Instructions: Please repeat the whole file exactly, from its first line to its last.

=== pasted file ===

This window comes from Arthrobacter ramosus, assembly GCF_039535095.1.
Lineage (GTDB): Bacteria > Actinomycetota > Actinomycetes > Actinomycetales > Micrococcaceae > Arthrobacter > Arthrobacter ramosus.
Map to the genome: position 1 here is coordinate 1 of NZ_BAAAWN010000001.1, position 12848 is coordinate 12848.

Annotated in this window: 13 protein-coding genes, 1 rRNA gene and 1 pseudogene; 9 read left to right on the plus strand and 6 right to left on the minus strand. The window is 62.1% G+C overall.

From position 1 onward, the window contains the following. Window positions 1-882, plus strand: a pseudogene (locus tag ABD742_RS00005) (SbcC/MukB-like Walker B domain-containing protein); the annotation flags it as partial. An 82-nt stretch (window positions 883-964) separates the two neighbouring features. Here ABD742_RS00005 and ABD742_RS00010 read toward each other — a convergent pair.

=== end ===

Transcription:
This window comes from Arthrobacter ramosus, assembly GCF_039535095.1.
Lineage (GTDB): Bacteria > Actinomycetota > Actinomycetes > Actinomycetales > Micrococcaceae > Arthrobacter > Arthrobacter ramosus.
Map to the genome: position 1 here is coordinate 1 of NZ_BAAAWN010000001.1, position 12848 is coordinate 12848.

Annotated in this window: 13 protein-coding genes, 1 rRNA gene and 1 pseudogene; 9 read left to right on the plus strand and 6 right to left on the minus strand. The window is 62.1% G+C overall.

From position 1 onward, the window contains the following. Window positions 1-882, plus strand: a pseudogene (locus tag ABD742_RS00005) (SbcC/MukB-like Walker B domain-containing protein); the annotation flags it as partial. An 82-nt stretch (window positions 883-964) separates the two neighbouring features. Here ABD742_RS00005 and ABD742_RS00010 read toward each other — a convergent pair.